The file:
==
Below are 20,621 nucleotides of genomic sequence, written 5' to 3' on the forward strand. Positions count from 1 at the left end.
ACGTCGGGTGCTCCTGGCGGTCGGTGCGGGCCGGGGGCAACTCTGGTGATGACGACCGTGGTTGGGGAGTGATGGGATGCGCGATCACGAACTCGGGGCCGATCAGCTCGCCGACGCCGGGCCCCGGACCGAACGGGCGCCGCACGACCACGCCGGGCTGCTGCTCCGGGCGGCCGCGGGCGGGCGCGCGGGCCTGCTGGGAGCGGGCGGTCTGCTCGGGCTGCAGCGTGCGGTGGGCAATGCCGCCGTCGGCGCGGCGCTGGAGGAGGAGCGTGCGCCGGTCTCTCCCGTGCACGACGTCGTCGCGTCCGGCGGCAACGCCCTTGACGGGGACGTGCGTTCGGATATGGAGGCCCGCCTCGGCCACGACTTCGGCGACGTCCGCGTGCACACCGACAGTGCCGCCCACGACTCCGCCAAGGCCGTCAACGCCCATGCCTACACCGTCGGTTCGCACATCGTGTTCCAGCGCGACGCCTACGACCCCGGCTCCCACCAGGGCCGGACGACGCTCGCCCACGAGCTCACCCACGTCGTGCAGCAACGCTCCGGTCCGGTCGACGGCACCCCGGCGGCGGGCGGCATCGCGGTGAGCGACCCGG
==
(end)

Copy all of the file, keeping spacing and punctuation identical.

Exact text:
Below are 20,621 nucleotides of genomic sequence, written 5' to 3' on the forward strand. Positions count from 1 at the left end.
ACGTCGGGTGCTCCTGGCGGTCGGTGCGGGCCGGGGGCAACTCTGGTGATGACGACCGTGGTTGGGGAGTGATGGGATGCGCGATCACGAACTCGGGGCCGATCAGCTCGCCGACGCCGGGCCCCGGACCGAACGGGCGCCGCACGACCACGCCGGGCTGCTGCTCCGGGCGGCCGCGGGCGGGCGCGCGGGCCTGCTGGGAGCGGGCGGTCTGCTCGGGCTGCAGCGTGCGGTGGGCAATGCCGCCGTCGGCGCGGCGCTGGAGGAGGAGCGTGCGCCGGTCTCTCCCGTGCACGACGTCGTCGCGTCCGGCGGCAACGCCCTTGACGGGGACGTGCGTTCGGATATGGAGGCCCGCCTCGGCCACGACTTCGGCGACGTCCGCGTGCACACCGACAGTGCCGCCCACGACTCCGCCAAGGCCGTCAACGCCCATGCCTACACCGTCGGTTCGCACATCGTGTTCCAGCGCGACGCCTACGACCCCGGCTCCCACCAGGGCCGGACGACGCTCGCCCACGAGCTCACCCACGTCGTGCAGCAACGCTCCGGTCCGGTCGACGGCACCCCGGCGGCGGGCGGCATCGCGGTGAGCGACCCGG